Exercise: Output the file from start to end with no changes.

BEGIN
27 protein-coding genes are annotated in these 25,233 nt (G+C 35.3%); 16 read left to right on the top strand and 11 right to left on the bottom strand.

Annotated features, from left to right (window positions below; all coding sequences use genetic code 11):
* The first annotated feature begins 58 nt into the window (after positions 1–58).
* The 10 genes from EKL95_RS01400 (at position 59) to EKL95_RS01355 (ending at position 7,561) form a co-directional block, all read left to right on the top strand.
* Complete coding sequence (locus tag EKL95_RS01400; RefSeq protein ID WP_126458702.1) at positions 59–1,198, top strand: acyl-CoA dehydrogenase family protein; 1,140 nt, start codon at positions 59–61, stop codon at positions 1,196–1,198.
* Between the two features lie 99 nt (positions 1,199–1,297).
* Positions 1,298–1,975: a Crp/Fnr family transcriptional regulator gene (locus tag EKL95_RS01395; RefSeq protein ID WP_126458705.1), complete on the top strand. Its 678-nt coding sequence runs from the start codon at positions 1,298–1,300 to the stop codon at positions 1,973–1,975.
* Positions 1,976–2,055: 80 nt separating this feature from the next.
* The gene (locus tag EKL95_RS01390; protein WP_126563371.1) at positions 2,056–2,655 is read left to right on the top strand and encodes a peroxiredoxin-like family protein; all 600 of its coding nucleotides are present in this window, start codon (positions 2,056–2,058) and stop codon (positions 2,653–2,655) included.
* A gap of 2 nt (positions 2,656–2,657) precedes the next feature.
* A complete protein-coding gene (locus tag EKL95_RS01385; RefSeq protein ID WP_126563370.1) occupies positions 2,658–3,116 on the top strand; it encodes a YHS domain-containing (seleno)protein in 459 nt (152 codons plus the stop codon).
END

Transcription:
27 protein-coding genes are annotated in these 25,233 nt (G+C 35.3%); 16 read left to right on the top strand and 11 right to left on the bottom strand.

Annotated features, from left to right (window positions below; all coding sequences use genetic code 11):
* The first annotated feature begins 58 nt into the window (after positions 1–58).
* The 10 genes from EKL95_RS01400 (at position 59) to EKL95_RS01355 (ending at position 7,561) form a co-directional block, all read left to right on the top strand.
* Complete coding sequence (locus tag EKL95_RS01400; RefSeq protein ID WP_126458702.1) at positions 59–1,198, top strand: acyl-CoA dehydrogenase family protein; 1,140 nt, start codon at positions 59–61, stop codon at positions 1,196–1,198.
* Between the two features lie 99 nt (positions 1,199–1,297).
* Positions 1,298–1,975: a Crp/Fnr family transcriptional regulator gene (locus tag EKL95_RS01395; RefSeq protein ID WP_126458705.1), complete on the top strand. Its 678-nt coding sequence runs from the start codon at positions 1,298–1,300 to the stop codon at positions 1,973–1,975.
* Positions 1,976–2,055: 80 nt separating this feature from the next.
* The gene (locus tag EKL95_RS01390; protein WP_126563371.1) at positions 2,056–2,655 is read left to right on the top strand and encodes a peroxiredoxin-like family protein; all 600 of its coding nucleotides are present in this window, start codon (positions 2,056–2,058) and stop codon (positions 2,653–2,655) included.
* A gap of 2 nt (positions 2,656–2,657) precedes the next feature.
* A complete protein-coding gene (locus tag EKL95_RS01385; RefSeq protein ID WP_126563370.1) occupies positions 2,658–3,116 on the top strand; it encodes a YHS domain-containing (seleno)protein in 459 nt (152 codons plus the stop codon).